A small guide to pointers in C++

A small guide to pointers in C++

As a program grows, it is usually necessary to access information from different parts of the code. We, as programmers, can do this in an efficient and flexible way by using pointers to reference information's address. If the value of a variable or object is changed, all dependencies that use this value will have access to the updated value.

C++ has two groups of pointers: the raw and the smart pointer.

Raw pointer

A pointer (called raw pointer after the implementation of smart pointers in C++11) is a type of variable that stores the address of another variable or object. The pointer can access their value by using their reference (their address).

We use two basic operations to handle a raw pointer:

* means “contents of”

& means “address of”

In practice:

int value = 15;
int *pointerValue; //The pointer variable 

pointerValue = &value; //Store address of value in the pointer variable

cout << "Value of the variable: " << value << endl;
cout << "Address stored in pointerValue: " << pointerValue << endl;
cout << "Value of *pointerValue variable: " << *pointerValue << endl;

It returns:


Notice that pointerValue has the address value of the variable 'value', so to access its value instead of its address we need to use an * (asterisk) before pointerValue.

We can also use pointers to refer to objects using the new and delete operators:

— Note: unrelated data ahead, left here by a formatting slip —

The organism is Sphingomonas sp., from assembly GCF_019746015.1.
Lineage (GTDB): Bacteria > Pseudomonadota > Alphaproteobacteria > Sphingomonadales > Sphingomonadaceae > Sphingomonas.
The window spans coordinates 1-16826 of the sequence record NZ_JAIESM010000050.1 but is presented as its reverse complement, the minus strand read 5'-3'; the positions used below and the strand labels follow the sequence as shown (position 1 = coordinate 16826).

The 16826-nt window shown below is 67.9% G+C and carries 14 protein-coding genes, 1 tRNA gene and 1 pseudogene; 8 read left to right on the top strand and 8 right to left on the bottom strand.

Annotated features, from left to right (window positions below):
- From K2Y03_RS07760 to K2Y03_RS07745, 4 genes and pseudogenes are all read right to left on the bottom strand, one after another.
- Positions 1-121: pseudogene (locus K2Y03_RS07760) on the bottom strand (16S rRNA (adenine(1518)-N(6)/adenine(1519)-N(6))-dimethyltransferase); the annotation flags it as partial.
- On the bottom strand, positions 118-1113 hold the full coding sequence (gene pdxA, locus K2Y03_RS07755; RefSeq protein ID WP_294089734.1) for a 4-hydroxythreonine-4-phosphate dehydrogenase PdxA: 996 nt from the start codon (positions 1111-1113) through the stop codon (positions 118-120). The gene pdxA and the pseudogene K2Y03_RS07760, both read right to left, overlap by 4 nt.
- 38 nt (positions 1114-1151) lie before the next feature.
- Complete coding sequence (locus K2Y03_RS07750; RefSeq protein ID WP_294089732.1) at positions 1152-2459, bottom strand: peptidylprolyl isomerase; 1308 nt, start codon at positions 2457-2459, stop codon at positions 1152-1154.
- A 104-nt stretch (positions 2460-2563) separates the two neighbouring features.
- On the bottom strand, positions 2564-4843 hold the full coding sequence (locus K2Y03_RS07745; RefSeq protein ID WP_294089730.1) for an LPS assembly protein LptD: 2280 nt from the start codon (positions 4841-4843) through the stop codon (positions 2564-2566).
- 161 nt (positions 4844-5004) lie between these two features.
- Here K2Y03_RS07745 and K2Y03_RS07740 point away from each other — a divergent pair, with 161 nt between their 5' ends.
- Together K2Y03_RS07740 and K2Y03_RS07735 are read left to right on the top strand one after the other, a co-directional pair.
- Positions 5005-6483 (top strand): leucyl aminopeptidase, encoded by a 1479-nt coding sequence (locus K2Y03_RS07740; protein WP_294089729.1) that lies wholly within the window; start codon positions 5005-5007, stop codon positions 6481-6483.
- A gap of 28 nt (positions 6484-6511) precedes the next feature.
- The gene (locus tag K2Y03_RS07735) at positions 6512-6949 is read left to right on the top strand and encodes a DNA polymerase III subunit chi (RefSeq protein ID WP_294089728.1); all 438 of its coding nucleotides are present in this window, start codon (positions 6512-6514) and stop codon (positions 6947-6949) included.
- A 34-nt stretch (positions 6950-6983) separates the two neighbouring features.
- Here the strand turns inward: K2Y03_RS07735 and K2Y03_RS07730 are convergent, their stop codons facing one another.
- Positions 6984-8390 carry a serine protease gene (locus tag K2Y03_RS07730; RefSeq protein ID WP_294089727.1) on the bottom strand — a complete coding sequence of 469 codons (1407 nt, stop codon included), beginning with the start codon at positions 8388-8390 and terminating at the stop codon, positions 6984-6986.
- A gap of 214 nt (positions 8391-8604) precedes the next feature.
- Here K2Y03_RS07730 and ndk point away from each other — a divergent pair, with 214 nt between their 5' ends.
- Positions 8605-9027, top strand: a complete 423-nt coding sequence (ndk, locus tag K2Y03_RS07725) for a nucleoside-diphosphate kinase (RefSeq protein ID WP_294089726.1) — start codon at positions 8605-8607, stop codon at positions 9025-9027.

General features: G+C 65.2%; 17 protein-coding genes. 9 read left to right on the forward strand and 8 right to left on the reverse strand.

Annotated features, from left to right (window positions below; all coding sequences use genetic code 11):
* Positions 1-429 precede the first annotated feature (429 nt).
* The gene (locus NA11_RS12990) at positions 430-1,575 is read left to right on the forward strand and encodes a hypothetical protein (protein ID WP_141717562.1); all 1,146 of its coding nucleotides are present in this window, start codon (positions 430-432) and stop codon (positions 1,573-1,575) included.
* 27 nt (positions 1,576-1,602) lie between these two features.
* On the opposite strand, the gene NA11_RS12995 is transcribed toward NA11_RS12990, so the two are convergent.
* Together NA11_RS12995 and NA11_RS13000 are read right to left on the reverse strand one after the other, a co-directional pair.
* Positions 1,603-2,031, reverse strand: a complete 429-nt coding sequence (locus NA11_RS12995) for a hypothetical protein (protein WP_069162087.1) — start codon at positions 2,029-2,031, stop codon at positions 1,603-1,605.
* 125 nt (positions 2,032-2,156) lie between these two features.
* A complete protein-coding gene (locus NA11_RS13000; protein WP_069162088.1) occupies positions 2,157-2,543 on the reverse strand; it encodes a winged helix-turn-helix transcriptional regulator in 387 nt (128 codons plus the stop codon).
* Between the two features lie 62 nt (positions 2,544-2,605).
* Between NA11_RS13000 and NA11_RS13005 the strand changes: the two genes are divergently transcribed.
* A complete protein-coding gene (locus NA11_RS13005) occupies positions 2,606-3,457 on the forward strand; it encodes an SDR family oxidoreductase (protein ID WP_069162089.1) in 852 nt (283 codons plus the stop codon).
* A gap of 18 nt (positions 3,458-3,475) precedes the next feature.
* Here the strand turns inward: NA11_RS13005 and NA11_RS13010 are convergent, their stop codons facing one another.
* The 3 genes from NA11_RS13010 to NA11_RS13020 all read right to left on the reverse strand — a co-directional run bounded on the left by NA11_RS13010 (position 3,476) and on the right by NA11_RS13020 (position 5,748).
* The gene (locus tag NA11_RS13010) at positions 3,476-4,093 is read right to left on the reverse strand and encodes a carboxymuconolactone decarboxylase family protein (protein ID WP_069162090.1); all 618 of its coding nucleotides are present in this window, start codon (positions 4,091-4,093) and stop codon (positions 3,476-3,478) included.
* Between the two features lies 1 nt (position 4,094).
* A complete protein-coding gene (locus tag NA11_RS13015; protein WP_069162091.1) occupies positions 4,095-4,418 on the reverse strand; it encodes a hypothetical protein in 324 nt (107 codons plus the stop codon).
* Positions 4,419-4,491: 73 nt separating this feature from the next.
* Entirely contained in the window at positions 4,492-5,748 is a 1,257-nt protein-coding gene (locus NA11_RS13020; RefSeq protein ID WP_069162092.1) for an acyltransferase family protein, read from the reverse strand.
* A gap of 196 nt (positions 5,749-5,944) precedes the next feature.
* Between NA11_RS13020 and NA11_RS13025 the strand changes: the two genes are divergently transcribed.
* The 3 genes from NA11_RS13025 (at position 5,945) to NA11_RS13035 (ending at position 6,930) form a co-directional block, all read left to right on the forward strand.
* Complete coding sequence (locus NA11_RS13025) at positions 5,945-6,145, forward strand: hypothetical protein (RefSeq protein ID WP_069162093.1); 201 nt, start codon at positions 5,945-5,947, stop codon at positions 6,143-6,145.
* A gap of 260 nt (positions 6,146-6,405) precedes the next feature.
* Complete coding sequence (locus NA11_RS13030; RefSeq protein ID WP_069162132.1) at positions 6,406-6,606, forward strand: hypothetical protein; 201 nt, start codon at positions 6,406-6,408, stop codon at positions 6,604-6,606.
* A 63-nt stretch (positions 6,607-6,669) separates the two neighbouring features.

someClass* ptrClass = new someClass(); //Allocate the object
ptrClass->getValue(); //Access a class member
delete ptrClass ; //Delete the object

The new operator allocates some dynamic memory for the object. This piece of memory must be free after it’s used, which can be done using the delete operator.

What if the pointer is empty? In this case we have the nullptr. It means "the null pointer", used to represent the notion of 'no objects available'. It should be used instead of NULL (which was inherited from C).

Smart pointer

One of the novelties of C ++ 11 was the implementation of smart pointers in the standard library. What is the main difference? Well, they use the RAII pattern when handling pointers:

“RAII guarantees that the resource is available to any function that may access the object. It also guarantees that all resources are released when the lifetime of their controlling object ends, in reverse order of acquisition.” (cppreference.com)

**Unique_ptr **- automatically erases everything it points to when it is destroyed. Can manage a single object or a dynamically-allocated array of objects. If it is not a constant object, it can transfer its ownership to another unique_ptr trough std::move.

**Shared_ptr **- is a smart pointer that keeps track of how many objects point to a particular feature and automatically erases the feature when no one is pointing at it. It meets the requirements of copy-constructible and copy-assignable.

**Weak_ptr **- is a pointer that does not have the property of the reference it points to. It can be used to store a way to access the underlying object of a shared_ptr without causing the reference count to be incremented. A good example of use is in cache development.

Auto_ptr - Removed in C++17. As seen in cppreference: “Copying an auto_ptr copies the pointer and transfers ownership to the destination: both copy construction and copy assignment of auto_ptr modify their right hand arguments, and the "copy" is not equal to the original.”